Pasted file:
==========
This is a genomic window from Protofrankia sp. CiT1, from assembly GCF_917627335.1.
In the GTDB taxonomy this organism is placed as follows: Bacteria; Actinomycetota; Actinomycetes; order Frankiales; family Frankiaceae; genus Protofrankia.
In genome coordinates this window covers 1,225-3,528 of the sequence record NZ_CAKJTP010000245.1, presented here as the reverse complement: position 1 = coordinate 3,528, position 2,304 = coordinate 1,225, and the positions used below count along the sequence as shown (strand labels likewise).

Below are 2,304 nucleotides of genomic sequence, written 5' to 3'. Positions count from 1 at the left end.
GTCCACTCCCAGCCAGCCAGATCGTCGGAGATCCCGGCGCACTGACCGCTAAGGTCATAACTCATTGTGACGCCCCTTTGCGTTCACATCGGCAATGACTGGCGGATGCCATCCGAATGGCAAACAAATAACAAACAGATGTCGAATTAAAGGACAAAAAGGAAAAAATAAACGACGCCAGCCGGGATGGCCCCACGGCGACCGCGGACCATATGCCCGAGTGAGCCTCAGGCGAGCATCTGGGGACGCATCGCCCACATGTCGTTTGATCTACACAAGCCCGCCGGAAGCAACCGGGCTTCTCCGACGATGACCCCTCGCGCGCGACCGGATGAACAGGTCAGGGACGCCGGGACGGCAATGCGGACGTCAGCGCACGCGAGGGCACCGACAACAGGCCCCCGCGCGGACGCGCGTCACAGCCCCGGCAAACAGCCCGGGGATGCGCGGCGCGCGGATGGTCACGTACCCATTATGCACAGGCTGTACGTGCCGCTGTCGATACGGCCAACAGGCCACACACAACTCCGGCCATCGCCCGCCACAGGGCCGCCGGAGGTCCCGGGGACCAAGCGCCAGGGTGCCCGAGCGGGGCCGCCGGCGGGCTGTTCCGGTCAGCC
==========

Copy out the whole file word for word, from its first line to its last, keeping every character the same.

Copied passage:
This is a genomic window from Protofrankia sp. CiT1, from assembly GCF_917627335.1.
In the GTDB taxonomy this organism is placed as follows: Bacteria; Actinomycetota; Actinomycetes; order Frankiales; family Frankiaceae; genus Protofrankia.
In genome coordinates this window covers 1,225-3,528 of the sequence record NZ_CAKJTP010000245.1, presented here as the reverse complement: position 1 = coordinate 3,528, position 2,304 = coordinate 1,225, and the positions used below count along the sequence as shown (strand labels likewise).

Below are 2,304 nucleotides of genomic sequence, written 5' to 3'. Positions count from 1 at the left end.
GTCCACTCCCAGCCAGCCAGATCGTCGGAGATCCCGGCGCACTGACCGCTAAGGTCATAACTCATTGTGACGCCCCTTTGCGTTCACATCGGCAATGACTGGCGGATGCCATCCGAATGGCAAACAAATAACAAACAGATGTCGAATTAAAGGACAAAAAGGAAAAAATAAACGACGCCAGCCGGGATGGCCCCACGGCGACCGCGGACCATATGCCCGAGTGAGCCTCAGGCGAGCATCTGGGGACGCATCGCCCACATGTCGTTTGATCTACACAAGCCCGCCGGAAGCAACCGGGCTTCTCCGACGATGACCCCTCGCGCGCGACCGGATGAACAGGTCAGGGACGCCGGGACGGCAATGCGGACGTCAGCGCACGCGAGGGCACCGACAACAGGCCCCCGCGCGGACGCGCGTCACAGCCCCGGCAAACAGCCCGGGGATGCGCGGCGCGCGGATGGTCACGTACCCATTATGCACAGGCTGTACGTGCCGCTGTCGATACGGCCAACAGGCCACACACAACTCCGGCCATCGCCCGCCACAGGGCCGCCGGAGGTCCCGGGGACCAAGCGCCAGGGTGCCCGAGCGGGGCCGCCGGCGGGCTGTTCCGGTCAGCC